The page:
8. Promote, promote, promote
Using your snappy messaging ideas, it’s time to create some cool promotional materials. First things first, think where they hang outs online and whether it makes more sense to manage sign-ups through an established platform like Eventbrite, a landing page on your website, or through social media event pages like Facebook or LinkedIn’s event functionalities. For your social media postings, newsletter mentions and email reminders, create images using free websites like Canva, and then draft a calendar of promotional actions.
9. Practice makes perfect
The week before your event, organise a 30-minute call and practice run with your speakers to make sure they can connect to the platform, have a quiet space to speak and a strong internet connection. You can also use this time to go over any last minute questions and check that their presentation loads properly. For your confirmed attendees, send out a reminder email, including time, date (with calendar integration) and link to log in (with brief instructions).
10. The big day
A few hours before the event starts, send out a final reminder email to your attendees. Log on to the platform 20 minutes early so you have time to give your speakers the right administrative permissions. During the event, don’t forget to hit record, make sure to mute all attendees and remind your audience to get their questions ready for the Q&A.
Was it all worth it?
After the event, it’s time to relax! Draw up a final email for your attendees with the event recording, and upload it to YouTube, website or social media channels. Most importantly, measure the impact of the event next to the KPIs you set up in the first step – was it worth the time you invested? If it was, apply all you learnt to the next one.
Meditation For Mind-Control
Nigeria’s Former Jonathan Tells African Leaders To Put Humanity First
Joke Falaju, Abuja Bags African Heritage awardFormer President Goodluck Jonathan has urged African leaders privilege to hold public offices to become servants of the people, and not turn themselves into the “bosses of the people”.Jonathan stated this while receiving the African Democracy and Peace Icon…
7th Edition Connected Banking Summit East Africa – Innovation & Excellence Awards 2023 Concludes
POSTED ON MARCH 28, 2023 BY AFRICA BUSINESS The Summit brought together the best and brightest minds in the banking, financial services, fintechs and techfin sectors. The event, which took place on 7th March 2023, featured insightful speakers, award-winning companies, and top-notch sponsors. Attendees were treated to a range…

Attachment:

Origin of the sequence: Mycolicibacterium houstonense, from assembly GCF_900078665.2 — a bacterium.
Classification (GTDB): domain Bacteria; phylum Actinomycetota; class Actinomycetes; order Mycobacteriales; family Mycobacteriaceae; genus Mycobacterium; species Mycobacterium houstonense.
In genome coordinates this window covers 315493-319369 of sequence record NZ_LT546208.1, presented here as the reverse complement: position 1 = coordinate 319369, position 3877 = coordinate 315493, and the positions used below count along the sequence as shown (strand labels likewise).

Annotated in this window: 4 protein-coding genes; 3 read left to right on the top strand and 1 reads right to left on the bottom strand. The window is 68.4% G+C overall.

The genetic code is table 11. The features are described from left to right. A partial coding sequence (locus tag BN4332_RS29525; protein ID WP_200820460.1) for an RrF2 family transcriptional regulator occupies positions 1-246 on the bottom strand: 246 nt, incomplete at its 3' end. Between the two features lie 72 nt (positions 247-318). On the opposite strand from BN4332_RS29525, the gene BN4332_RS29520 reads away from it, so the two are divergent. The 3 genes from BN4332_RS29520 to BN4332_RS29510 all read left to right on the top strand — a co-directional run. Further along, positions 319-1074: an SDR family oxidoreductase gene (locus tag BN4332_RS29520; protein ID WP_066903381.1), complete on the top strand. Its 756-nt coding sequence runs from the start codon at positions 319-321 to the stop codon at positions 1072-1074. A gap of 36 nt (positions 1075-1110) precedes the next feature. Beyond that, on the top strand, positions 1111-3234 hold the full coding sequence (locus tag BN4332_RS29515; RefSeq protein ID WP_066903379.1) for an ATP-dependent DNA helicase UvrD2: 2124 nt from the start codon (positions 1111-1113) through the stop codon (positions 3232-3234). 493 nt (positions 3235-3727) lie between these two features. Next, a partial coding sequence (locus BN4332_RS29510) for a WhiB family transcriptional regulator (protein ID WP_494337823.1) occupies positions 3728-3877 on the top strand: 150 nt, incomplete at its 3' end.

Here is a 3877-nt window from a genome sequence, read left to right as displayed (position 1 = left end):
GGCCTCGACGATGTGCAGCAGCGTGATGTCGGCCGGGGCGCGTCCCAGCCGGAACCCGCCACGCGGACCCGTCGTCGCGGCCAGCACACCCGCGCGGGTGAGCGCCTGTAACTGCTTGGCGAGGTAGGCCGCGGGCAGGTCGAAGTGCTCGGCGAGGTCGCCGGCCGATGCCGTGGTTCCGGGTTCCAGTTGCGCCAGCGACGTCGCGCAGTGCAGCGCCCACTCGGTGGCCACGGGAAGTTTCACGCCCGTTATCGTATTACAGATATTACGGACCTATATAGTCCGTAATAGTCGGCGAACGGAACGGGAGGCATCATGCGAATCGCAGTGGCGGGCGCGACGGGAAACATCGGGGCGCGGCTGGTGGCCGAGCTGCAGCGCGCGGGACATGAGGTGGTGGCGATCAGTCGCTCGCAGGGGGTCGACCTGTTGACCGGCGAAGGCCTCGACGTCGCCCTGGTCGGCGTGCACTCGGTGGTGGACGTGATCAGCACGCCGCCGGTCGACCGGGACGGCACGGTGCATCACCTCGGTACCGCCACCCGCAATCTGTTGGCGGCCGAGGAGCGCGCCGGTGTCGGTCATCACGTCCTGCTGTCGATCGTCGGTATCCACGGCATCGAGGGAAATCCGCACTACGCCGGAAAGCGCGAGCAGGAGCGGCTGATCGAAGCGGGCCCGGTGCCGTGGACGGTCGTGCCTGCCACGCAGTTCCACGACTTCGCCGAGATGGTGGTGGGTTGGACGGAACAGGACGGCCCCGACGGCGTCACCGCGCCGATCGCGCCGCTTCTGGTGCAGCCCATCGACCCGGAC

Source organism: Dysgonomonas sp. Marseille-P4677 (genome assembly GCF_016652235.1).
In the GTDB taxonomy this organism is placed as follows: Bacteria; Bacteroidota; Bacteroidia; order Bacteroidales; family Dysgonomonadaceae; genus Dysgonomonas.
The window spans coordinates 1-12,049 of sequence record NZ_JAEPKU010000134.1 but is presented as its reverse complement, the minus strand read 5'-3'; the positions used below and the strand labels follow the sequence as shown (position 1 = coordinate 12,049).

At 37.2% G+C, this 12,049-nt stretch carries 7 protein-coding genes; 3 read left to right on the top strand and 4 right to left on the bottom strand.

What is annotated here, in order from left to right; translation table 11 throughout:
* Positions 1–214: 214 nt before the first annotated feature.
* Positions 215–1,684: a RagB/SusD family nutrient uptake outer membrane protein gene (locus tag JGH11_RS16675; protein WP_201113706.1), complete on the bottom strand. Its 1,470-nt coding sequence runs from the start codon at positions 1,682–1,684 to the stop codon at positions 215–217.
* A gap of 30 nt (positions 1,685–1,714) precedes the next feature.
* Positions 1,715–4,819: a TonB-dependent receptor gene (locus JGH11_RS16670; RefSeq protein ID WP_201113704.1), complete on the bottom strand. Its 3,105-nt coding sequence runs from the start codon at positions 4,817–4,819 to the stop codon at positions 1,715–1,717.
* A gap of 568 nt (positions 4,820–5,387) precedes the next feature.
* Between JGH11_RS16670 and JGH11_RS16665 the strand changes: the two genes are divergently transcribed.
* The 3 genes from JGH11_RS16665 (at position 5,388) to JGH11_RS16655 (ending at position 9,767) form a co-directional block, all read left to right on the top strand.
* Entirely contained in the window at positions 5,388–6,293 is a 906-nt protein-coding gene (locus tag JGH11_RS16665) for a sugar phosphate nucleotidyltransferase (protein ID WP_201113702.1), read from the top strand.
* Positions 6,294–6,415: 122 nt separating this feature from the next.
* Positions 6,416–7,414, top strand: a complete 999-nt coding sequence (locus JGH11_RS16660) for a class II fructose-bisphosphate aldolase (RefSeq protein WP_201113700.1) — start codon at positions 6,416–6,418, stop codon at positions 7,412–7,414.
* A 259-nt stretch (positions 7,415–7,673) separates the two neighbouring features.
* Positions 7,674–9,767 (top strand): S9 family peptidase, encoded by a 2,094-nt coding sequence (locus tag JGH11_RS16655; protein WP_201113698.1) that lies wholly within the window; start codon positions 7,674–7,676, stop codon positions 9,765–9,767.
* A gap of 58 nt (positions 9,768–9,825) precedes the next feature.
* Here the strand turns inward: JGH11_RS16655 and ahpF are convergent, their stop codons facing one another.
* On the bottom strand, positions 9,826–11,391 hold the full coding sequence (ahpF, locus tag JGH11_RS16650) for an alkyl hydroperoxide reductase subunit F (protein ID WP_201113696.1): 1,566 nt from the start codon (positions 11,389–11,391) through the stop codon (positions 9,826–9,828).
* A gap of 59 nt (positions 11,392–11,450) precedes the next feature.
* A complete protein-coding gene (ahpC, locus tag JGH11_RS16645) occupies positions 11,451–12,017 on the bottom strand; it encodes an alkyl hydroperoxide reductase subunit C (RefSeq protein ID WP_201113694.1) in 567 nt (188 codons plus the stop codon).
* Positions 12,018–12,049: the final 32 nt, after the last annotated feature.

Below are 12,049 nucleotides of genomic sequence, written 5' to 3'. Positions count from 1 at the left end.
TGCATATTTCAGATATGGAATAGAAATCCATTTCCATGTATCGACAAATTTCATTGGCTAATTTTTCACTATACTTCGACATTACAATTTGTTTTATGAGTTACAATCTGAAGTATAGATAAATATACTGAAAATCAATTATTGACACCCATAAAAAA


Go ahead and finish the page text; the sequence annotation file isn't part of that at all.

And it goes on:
2020 Awards | Social Media For Social Good Award Announces 100 Micro & Macro Social Media Influencers For Good
Social Media For Social Good Award Announces 100 Micro & Macro Social Media Influencers For Good and Set To Award 25 Of Them On The 13th Of June 2020. The most anticipated list of Nigerians using social media for social good which is curated by…
Ergonomic Furniture Dealer Formfunc Studio Awarded SA’s First 6-Star Green Star Award
-African Independent The Green Building Council of South Africa (GBCSA) has awarded Cape Town-based Formfunc Studio, a leading ergonomic furniture supplier, a 6-star Green Star rating following the recent fit-out of their office, showroom and DC in Johannesburg. The project, led by specialist sustainability and…
The Risk And Reward Of ChatGPT In Cybersecurity
Juan is an experienced CTO with a demonstrated history of working in the computer and network security industry. He is an information technology professional skilled in SAP and Oracle applications, computer forensics, vulnerabilities research, IPS/IDS and information security. Unless you’ve been on a retreat in…
Explained – History Of Money From Fiat To Crypto
What is money? Money as a concept has been a cornerstone of human civilization and economic development. To start with the latter, money is a method of storing value and worth, and it also functions as a medium of exchange that allows individuals to exchange…
Studies Show That Nigerian Crypto Foreign Investment Is At A Record Low
Foreign direct investment in Nigeria fell by 33% last year due to a severe shortage of dollars, which discouraged crypto companies from expanding into the country. The largest economy in Africa has a foreign investment problem despite exponential growth in crypto adoption. The National Bureau…
Growing The Bitcoin Development Ecosystem In Africa
– Abubakar Nur Khalil | Bitcoin Magazine Bitcoin development in Africa, with a proper regulatory environment, could equally accelerate the continent and the technology. In this piece, we’ll be analyzing the current state of the Bitcoin developer ecosystem in Africa, ways to improve it and…